The California Public Utilities Commission is trying to figure out how to invest $4 billion a year to achieve the ambitious energy efficiency goals the regulator has set over the next two decades.
To that end, the CPUC held workshops on energy efficiency and financing over three days in February. The workshops, which were open to the public, focused on financing for residential customers, non-residential customers and financing implementation.
“In my mind, I see energy efficiency financing not as a panacea or a silver bullet,” said Mark Ferron, CPUC Commissioner, in taped remarks from the workshop. “Rather, I see this as an extension of our strategy, another tool to achieve deeper levels of energy savings across all sectors by leveraging private capital in addition to rate-payer funds.”
Ferron said the CPUC spends $1 billion a year on energy efficiency but needs to figure out how to invest more.
“Sources of public funding for energy efficiency measures are clearly finite,” Ferron said. “We need to find ways to leverage these scarce public funds along with public sources of capital to finance future energy efficiency measures like deep retrofits.”
The CPUC is currently asking those in the clean-tech industry and those who aren’t traditional members to comment on proposals regarding how the state will meet its efficiency goals during the next few years, how to bridge the financing gaps currently facing the projects, and on-bill financing. (On-bill financing allows customers to pay for efficiency upgrades without incurring up-front costs.)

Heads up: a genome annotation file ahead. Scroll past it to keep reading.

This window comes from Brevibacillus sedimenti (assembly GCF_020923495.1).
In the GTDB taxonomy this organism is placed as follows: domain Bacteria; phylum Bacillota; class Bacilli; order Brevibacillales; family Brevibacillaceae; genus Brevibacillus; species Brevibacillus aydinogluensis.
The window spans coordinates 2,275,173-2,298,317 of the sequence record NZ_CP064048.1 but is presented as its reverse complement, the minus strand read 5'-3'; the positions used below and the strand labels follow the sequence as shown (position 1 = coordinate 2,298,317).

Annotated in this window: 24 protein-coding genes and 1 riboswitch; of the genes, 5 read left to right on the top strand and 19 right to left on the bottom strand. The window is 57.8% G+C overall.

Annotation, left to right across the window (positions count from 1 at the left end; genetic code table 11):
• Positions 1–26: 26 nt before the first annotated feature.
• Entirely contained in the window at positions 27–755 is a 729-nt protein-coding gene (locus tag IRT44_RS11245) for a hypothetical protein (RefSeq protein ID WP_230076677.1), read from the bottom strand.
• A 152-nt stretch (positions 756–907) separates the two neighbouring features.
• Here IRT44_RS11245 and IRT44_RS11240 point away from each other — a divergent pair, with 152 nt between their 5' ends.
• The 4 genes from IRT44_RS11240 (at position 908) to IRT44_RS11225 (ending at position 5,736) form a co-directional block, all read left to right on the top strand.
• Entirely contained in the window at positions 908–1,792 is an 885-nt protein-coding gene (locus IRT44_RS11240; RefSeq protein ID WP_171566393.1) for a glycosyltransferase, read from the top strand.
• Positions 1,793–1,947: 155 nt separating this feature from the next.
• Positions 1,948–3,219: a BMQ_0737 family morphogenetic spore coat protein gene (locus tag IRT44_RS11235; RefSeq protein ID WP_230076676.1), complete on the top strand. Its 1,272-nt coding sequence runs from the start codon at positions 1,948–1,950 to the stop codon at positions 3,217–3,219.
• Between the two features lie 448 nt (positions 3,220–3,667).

In January, an administrative law judge issued a ruling proposing a larger energy efficiency program supported by both ratepayer funds and private capital. In response, the CPUC requested comment on three related reports on the state’s energy efficiency programs and goals. The workshops and requests for comment from the public are the result of the ruling. In January, CPUC staff published its own proposal on how to address energy efficiency in the 2013-2014 cycle.
The proposal includes five elements: develop an on-bill repayment (OBR) framework; develop and roll out ratepayer-supported credit enhancements; continue on-bill financing on an interim basis; and create an energy loan performance database. The staff also proposed a $130 million “straw man” loan portfolio of credit enhancements to get the dialogue moving on the issue.
An analysis of California’s energy efficiency programs published this summer found that in order for the state to achieve its 30-year plan, it has to invest $4 billion per year. Currently, however, the state is investing only half that amount, an analysis of financing conducted by Harcourt Brown & Carey found.
The long-range goals include reducing energy consumption in homes by 20% by 2015 and in government buildings by 20%, relative to 2003levels. The plan also seeks to ensure that all newly constructed homes have zero net energy by 2020 and that energy certification and benchmarking are standard practice by 2020. It also aims to reduce energy use by local governments by another 20% by 2020.
By 2030, California seeks to ensure that all new commercial buildings are zero net energy and that 50% of existing commercial buildings are zero net energy.
Comments should be directed to the Public Utilities Commission at 505 Van Ness Avenue San Francisco, CA 94102.